May 23, 2011
Text and photo by Ted Regencia
JOPLIN, Mo. — It’s the single deadliest tornado to hit one town in the United States since 1953, according to the National Weather Service.
At least 116 people were reported killed as of Monday evening, while thousands more remain homeless when a tornado hit this southwest Missouri town of Joplin on Sunday leaving a scene of massive devastation.
Street block after street block, this town of about 50,000 people looked like a scene from a disaster movie and a horror flick combined, with houses crushed like playthings, huge trees uprooted from the ground and streets covered with every imaginable debris.
This reporter came close to one of the worst-hit areas next to St. John’s Regional Medical Center. The multi-story building looked like it was hit by a bomb, its windows shattered all around.
The residential area next to the hospital was completely flattened and rows of destroyed houses were left abandoned as if in a war-torn country. In one street corner, a roof of a house was cut in half. Nearby, several cars are crumpled and electric wires are strewn in the street.
As this reporter surveyed the area Monday evening, lighting and thunderstorms continue thus hampering the rescue and recovery effort. It has been reported that at least two rescuers were hurt when lighting struck.
“We’re going to cover every foot of this town,” Missouri Gov. Jay Nixon was quoted by CNN as saying during a visit at the National Guard Armory in Joplin. “We are … optimistic that there are still lives to be saved. But (first responders) have seen a tremendous amount of pain already.”
President Obama, who is on an official trip to Europe, has spoken to Govenor Nixon, according to the White House.
At Joplin’s Missouri Southern State University where over a hundred people were temporarily housed, Larry Daniel said he barely survived the tornado that struck the nursing home where he lives. At least 11 other seniors and a staffer were killed after being buried by wood and concrete from the collapsed building.
“I am just happy to be alive,” Daniel said. “I thought I was gonna die.” Daniel, who showed signs of bruises in in face and arms, said he “crawled his way” from the debris.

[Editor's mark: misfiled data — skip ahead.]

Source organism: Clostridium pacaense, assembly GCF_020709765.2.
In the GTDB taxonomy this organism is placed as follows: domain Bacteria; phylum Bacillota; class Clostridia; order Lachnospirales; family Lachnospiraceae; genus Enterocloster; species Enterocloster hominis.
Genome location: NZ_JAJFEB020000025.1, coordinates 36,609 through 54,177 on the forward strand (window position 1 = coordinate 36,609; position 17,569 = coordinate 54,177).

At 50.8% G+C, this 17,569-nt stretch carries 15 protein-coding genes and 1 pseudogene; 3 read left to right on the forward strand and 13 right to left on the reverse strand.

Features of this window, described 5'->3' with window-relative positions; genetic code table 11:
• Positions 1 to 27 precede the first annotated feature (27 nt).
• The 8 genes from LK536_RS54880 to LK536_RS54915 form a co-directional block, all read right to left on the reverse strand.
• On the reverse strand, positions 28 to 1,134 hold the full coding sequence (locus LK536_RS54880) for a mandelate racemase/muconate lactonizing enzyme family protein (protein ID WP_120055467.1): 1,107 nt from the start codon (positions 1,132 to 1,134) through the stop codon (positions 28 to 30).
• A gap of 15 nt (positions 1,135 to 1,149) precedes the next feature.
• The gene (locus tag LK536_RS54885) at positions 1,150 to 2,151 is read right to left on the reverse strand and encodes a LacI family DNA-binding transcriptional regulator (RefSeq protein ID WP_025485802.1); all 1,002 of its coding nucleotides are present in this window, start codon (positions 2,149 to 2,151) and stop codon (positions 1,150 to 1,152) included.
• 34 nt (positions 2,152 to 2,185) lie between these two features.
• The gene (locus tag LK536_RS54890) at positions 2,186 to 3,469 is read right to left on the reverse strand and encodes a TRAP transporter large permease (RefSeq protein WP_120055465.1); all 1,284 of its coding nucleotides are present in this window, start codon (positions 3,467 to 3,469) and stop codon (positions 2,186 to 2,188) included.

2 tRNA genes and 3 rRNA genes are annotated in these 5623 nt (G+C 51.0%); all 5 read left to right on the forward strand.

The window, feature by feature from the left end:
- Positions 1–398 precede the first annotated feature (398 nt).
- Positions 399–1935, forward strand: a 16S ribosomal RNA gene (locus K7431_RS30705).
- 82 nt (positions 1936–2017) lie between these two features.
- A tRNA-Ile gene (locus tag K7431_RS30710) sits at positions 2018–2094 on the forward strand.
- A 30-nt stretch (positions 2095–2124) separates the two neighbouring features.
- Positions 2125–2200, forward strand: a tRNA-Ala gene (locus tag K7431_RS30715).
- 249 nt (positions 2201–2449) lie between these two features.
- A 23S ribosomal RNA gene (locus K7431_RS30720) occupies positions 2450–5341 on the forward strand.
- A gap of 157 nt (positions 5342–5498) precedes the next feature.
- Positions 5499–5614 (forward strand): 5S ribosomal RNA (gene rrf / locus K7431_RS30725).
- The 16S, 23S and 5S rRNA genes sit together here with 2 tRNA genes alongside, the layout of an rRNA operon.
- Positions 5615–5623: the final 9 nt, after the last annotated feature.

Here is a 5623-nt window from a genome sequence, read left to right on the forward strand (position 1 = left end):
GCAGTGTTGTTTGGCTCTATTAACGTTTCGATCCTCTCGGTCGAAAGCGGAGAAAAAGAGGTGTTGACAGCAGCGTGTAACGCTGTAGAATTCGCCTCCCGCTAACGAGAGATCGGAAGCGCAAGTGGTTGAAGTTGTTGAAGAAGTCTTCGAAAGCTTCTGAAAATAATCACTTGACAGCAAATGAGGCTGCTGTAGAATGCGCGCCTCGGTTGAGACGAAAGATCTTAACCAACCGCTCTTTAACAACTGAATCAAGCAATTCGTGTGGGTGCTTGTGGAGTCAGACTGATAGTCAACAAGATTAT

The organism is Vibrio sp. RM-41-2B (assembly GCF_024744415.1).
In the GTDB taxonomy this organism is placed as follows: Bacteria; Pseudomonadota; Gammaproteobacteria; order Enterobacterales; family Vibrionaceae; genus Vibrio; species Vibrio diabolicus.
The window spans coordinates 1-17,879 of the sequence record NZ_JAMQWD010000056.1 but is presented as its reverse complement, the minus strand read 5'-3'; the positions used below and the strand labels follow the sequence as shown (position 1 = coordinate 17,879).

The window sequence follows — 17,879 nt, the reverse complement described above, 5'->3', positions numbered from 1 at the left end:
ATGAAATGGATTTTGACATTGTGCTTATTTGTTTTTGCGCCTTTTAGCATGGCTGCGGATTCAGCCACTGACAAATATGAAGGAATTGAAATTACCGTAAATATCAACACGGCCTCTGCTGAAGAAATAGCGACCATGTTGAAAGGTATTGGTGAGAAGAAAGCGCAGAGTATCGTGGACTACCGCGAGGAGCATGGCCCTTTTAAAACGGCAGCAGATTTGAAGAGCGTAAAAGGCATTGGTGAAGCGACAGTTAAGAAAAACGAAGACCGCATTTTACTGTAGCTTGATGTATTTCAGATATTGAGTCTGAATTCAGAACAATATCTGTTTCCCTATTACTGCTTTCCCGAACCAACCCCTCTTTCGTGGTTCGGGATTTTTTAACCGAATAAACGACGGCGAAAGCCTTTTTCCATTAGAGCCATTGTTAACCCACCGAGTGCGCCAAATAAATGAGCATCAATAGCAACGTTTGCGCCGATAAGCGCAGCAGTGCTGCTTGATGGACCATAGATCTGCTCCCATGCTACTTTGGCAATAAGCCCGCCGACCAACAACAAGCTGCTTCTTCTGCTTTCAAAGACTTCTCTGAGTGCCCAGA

David James, a Red Cross volunteer said he was working at the local Target department store when the town’s alarm system went off warning about the coming tornado. There was not enough time to prepare, James said and all they had to do was huddle at one corner of the store.
At the Holiday Inn, hotel attendant Suzette Lafond said that it was a miracle that her 4-year old grandchild Jayden Smith was found alive a mile away from their house, eight hours after the disaster.
Back at Missouri Southern, Quinn Gardner of the AmeriCorps volunteer group said it is still too early to predict the total number of casualties, saying that hundreds are still being reported missing.
Meanwhile, Angela Statton-Hunt, a Red Cross Coordinator said at least 3,000 volunteers have signed up for the rescue and recovery effort, as well as the humanitarian work at the evacuation centers. About 3,600 beds have been made available at Missouri Southern.
In between sobs, Statton-Hunt recalled seeing the devastation immediately after the tornado strike.
“I’ve had several friends that are personally affected,” she said. One friend’s house was completely destroyed, another friend’s son was finally founded being treated at the hospital.
At the same time, Statton-Hunt praised the the survivors for trying to cope with the situation.
“I am absolutely amazed at the strength of the people that have come in here,” she said. “Many of them have lost love ones and they can’t find love ones. They are missing. And they’ve lost their homes completely. They are so strong, they are really amazing people.”
The Joplin twister was one of 68 reported tornadoes across seven Midwest states over the May 21-22 weekend, according to the National Weather Service. According to media reports, it is a separate system from the storm that killed one person in eastern Kansas. A tornado also hit Minneapolis claiming one fatality.
Already, the 2011 tornado season is the ninth deadliest on record. Only last April, 139 people were killed in three separate towns in Alabama. Over a hundred others were killed in neighboring Southern states bringing to 326 the total fatalities of those storms.
In June 1953, the town of Flint, Michigan was hit by a deadly tornado that killed 116 people.